Re­mem­ber­ing Dieppe

As we mark the 75th an­niver­sary of the Dieppe Raid, the sac­ri­fice of Cana­di­ans who fought there will never be for­got­ten

Our Canada - - News - by Tim Fletcher, Grimsby, Ont.

Mark­ing the 75th an­niver­sary of the Dieppe Raid, a costly World War II bat­tle in which many Cana­di­ans made the ul­ti­mate sac­ri­fice for the free­dom we en­joy to­day.

Au­gust 19, 2017, marks the 75th an­niver­sary of the hor­ren­dous raid on Dieppe, France, where Canada suf­fered its largest sin­gle-day num­ber of ca­su­al­ties in all of World War II—916 were killed and thou­sands more wounded and/ or cap­tured by the Nazis.

Only 21 years af­ter the hor­ror of World War I, the world went mad again. World War II be­gan on Septem­ber 1, 1939, when Nazi Ger­many in­vaded Poland. Poland’s al­lies Bri­tain and France de­clared war on Ger­many and Canada sup­ported Bri­tain.

Ger­many con­quered The Nether­lands, Bel­gium and France by June 1940. Italy also in­vaded France and Libya, and with Ger­many tried to cap­ture Egypt and the vi­tal Suez Canal from Bri­tain.

In June 1941, Ger­many in­vaded the Soviet Union and ad­vanced to Moscow be­fore be­ing halted in De­cem­ber 1941. In the Pa­cific, Ja­pan at­tacked Pearl Har­bor in De­cem­ber 1941, then cap­tured or at­tacked Al­lied ter­ri­to­ries in the Pa­cific and South­east Asia and ad­vanced to the bor­ders of In­dia and Aus­tralia.

It was in this grim at­mos­phere of losses that in 1942, the United States and Rus­sia de­manded more ac­tion against Ger­many. To take pres­sure off the East­ern Front, a large raid on the French port of Dieppe was planned. Canada— al­though it had sent two bat­tal­ions of in­fantry to the Bat­tle of Hong Kong—was tired of not hav­ing taken an ac­tive role in the Eu­ro­pean war to that point. As a re­sult, the 2nd Cana­dian In­fantry Di­vi­sion ( 2CID) was or­dered to carry out the Dieppe Raid. Code-named “Oper­a­tion Ju­bilee,” the raid took place Au­gust 19, 1942, af­ter one false start.

More than 6,100 troops took part— 4,963 from 2CID alone. Also tak­ing part were 1,075 Bri­tish Com­man­dos, 50 U.S. Rangers (who suf­fered Amer­ica’s first Eu­ro­pean ca­su­alty) and 20 French sol­diers from No. 10 (In­ter-al­lied) Com­mando. The raid was sup­ported by eight small de­stroy­ers and 74 air squadrons, in­clud­ing eight from the Royal Cana­dian Air Force. It was the largest raid of the war.

My reg­i­ment, the Royal Hamil­ton Light In­fantry— a. k. a. the RHLI or “Ri­leys”— was part of 2CID, and landed on the right side of the main beach, op­po­site a casino. Only 211 of the 582 RHLI sol­diers who went ashore at Dieppe re­turned to Eng­land af­ter­wards and, of those, 109 were wounded. More than 170 oth­ers could not be evac­u­ated and be­came pris­on­ers of war.

Over­all, Oper­a­tion Ju­bilee took a heavy toll. The Al­lies suf- fered 1,2000 killed (in­cludig 916 Cana­di­ans), 1,600 wounded, and 2,000 taken pris­oner. The civil­ian pop­u­la­tion of the Dieppe re­gion suf­fered 48 killed and 100 wounded. The Ger­man Army had 350 killed or miss­ing, and nearly 300 wounded. In to­tal, nearly 1,600 peo­ple died that day.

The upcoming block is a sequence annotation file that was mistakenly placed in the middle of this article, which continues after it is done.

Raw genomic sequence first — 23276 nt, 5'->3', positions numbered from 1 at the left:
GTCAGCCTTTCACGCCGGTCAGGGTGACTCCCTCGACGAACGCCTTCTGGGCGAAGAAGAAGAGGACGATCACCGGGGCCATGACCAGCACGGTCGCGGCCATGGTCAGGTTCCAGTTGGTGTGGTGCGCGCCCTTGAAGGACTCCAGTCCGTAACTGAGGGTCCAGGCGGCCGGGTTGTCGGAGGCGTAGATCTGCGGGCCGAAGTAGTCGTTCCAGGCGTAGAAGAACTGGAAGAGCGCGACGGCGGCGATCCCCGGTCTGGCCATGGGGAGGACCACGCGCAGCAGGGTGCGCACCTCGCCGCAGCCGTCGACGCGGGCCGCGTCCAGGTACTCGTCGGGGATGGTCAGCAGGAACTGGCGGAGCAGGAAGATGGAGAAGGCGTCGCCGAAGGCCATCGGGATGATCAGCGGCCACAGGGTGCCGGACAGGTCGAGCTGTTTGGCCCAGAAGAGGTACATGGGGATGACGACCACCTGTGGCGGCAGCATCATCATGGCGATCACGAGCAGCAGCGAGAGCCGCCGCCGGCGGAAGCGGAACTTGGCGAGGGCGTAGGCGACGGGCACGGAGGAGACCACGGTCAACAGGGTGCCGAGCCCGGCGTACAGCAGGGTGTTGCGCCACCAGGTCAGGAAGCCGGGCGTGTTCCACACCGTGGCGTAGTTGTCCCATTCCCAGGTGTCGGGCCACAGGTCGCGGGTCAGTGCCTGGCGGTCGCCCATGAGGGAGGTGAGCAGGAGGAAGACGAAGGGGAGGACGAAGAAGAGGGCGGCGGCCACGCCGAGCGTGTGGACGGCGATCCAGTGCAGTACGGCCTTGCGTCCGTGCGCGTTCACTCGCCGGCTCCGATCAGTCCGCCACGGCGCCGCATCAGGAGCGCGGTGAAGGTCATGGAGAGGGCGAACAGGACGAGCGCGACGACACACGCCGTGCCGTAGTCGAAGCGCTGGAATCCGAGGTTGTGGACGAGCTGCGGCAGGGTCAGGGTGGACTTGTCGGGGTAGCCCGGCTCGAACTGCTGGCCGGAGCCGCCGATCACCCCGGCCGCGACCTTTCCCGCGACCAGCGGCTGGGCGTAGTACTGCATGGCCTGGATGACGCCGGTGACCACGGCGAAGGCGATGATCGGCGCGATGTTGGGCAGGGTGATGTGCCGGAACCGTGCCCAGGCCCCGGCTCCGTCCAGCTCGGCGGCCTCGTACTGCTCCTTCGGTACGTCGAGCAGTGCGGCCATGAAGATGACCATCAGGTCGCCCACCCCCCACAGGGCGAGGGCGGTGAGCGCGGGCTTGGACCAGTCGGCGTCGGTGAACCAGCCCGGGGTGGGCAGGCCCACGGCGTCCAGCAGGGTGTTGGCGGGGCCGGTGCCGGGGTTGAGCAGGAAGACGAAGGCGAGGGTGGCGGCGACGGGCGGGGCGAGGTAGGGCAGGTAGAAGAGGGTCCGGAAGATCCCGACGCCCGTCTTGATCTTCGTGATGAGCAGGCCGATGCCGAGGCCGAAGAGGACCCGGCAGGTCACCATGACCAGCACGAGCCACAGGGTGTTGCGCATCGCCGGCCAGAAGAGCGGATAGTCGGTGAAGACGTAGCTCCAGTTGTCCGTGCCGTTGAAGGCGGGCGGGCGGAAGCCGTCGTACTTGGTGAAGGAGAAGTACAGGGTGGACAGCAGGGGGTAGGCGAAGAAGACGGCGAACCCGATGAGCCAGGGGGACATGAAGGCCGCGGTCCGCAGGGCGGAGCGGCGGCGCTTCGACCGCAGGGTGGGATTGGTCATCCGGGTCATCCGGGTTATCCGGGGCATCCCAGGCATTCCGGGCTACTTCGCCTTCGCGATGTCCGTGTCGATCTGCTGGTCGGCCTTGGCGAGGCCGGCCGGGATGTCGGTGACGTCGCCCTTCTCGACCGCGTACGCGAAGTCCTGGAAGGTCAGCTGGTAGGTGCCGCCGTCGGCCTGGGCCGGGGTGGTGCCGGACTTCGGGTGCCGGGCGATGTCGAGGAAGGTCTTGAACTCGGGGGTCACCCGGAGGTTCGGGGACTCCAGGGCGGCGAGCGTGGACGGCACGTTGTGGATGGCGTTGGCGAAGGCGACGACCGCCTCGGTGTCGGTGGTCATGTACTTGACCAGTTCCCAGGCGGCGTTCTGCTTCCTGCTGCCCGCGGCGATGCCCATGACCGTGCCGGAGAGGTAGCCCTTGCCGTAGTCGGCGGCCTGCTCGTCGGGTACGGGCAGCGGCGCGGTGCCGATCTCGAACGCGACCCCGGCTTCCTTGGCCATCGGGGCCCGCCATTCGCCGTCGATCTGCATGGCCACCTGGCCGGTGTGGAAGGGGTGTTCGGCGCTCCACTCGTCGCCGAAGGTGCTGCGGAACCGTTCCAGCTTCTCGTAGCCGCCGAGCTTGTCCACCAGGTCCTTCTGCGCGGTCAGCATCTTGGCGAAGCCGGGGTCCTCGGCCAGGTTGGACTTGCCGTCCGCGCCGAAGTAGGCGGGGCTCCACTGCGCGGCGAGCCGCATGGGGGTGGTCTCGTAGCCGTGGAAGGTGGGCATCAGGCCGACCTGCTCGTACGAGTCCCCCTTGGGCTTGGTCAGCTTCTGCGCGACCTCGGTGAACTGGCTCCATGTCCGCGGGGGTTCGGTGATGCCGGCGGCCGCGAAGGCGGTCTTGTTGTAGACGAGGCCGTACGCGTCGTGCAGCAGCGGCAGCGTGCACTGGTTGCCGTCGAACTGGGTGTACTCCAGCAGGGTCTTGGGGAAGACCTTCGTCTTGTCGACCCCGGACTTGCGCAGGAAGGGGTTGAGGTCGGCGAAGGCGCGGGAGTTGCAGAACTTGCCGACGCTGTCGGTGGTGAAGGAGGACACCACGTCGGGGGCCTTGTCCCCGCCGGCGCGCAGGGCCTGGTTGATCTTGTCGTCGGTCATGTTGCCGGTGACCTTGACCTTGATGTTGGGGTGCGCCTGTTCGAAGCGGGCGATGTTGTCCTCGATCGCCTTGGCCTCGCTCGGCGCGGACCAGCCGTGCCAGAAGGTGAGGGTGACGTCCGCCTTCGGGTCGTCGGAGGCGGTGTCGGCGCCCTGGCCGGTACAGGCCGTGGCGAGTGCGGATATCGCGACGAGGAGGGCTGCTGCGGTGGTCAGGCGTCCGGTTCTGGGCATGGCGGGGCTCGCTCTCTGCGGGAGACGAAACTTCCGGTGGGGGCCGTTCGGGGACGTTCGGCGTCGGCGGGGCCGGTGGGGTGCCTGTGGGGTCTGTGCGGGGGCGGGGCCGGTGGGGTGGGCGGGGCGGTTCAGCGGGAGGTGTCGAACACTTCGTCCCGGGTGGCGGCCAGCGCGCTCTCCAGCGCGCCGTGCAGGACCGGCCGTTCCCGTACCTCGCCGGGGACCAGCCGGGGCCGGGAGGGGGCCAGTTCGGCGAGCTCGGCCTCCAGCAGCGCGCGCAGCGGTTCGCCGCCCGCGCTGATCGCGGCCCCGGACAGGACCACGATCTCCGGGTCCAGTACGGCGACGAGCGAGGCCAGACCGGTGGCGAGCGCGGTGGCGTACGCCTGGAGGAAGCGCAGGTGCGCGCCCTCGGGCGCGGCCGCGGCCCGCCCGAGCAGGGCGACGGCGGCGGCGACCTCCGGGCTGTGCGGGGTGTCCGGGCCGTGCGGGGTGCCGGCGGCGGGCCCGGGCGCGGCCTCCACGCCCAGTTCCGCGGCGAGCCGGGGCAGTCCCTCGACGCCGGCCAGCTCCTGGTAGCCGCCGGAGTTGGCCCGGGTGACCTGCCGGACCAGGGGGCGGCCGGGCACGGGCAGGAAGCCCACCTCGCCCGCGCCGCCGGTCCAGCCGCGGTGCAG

The raid re­mains con­tro­ver­sial to this date. Many, if not most, veter­ans and his­to­ri­ans be­lieve it was set up by Win­ston Churchill to fail, to prove to the United States and the Sovi­ets that in­va­sion at that time was im­prac­ti­cal. One thing re­mains un­de­ni­able: It was a hu­man tragedy that per­son­ally af­fected tens of thou­sands in all cor­ners of Canada. It’s said that not a fam­ily in Hamil­ton re­mained un­touched. The vil­lage of Leger’s Cor­ner in New Brunswick re­named it­self Dieppe in 1946 to com­mem­o­rate the raid, even though there were no New Brunswick units in­volved.

I have been to Dieppe twice with the RHLI; my wife and I are go­ing again this year with my

reg­i­ment. It is im­pos­si­ble to re­main un­moved when you visit the ceme­tery above the town with its “crosses row on row,” or walk that blood- soaked loose stone beach, and those at Pourville and Puys where other Cana­dian units landed. It is a won­der any­one sur­vived; the beaches are sur­rounded by high cliffs and were supremely well-for­ti­fied.

I have been there with veter­ans of the raid as these men in their 80s and 90s broke down and cried, as they never had time for on that fate­ful day. I have been there to see tens of thou­sands of Diep­pois line the streets in grat­i­tude, crowds our veter­ans never saw back home.

In Hamil­ton on Au­gust 19, 2003, on the 61st an­niver­sary of the raid, the won­der­ful Dieppe Vet­eran’s Memo­rial Park was opened on the Lake On­tario shore­line. I video-recorded sev­eral veter­ans shar­ing their rec­ol­lec­tions of that day. What is amaz­ing to me is that af­ter the ter­ri­ble treat­ment these veter­ans faced, they were able to re­tain any form of hu­mour at all.

Only two Ri­leys now re­main from that fate­ful day: Cpl. Fred En­gle­brecht of Hamil­ton, now 94 and still feisty, and Cpl. Ken Curry of Bri­tish Columbia, also 94, with a ra­zor- sharp mem­ory. It is through sto­ries like this one, and at­ten­dance at Re­mem­brance Day ser­vices, that the mem­ory of all veter­ans can be pre­served. This is not to glo­rify war— quite the op­po­site. It is only through ed­u­ca­tion and re­mem­brance that the hor­rors of war will never be for­got­ten for fu­ture gen­er­a­tions. n

Tran­scripts of Tim’s in­ter­views are avail­able at http://www.rhli.ca/ dieppe/dieppein­ter­views.html.

Top down: RHLI Dieppe veter­ans and POWS (rear left) Jack Mcfar­land, (rear right) Fred En­gle­brecht, (front) Ken Curry; the view from a ma­chine gun post look­ing down on the Dieppe beach; the front page of the Hamil­ton Spec­ta­tor the day af­ter the raid.

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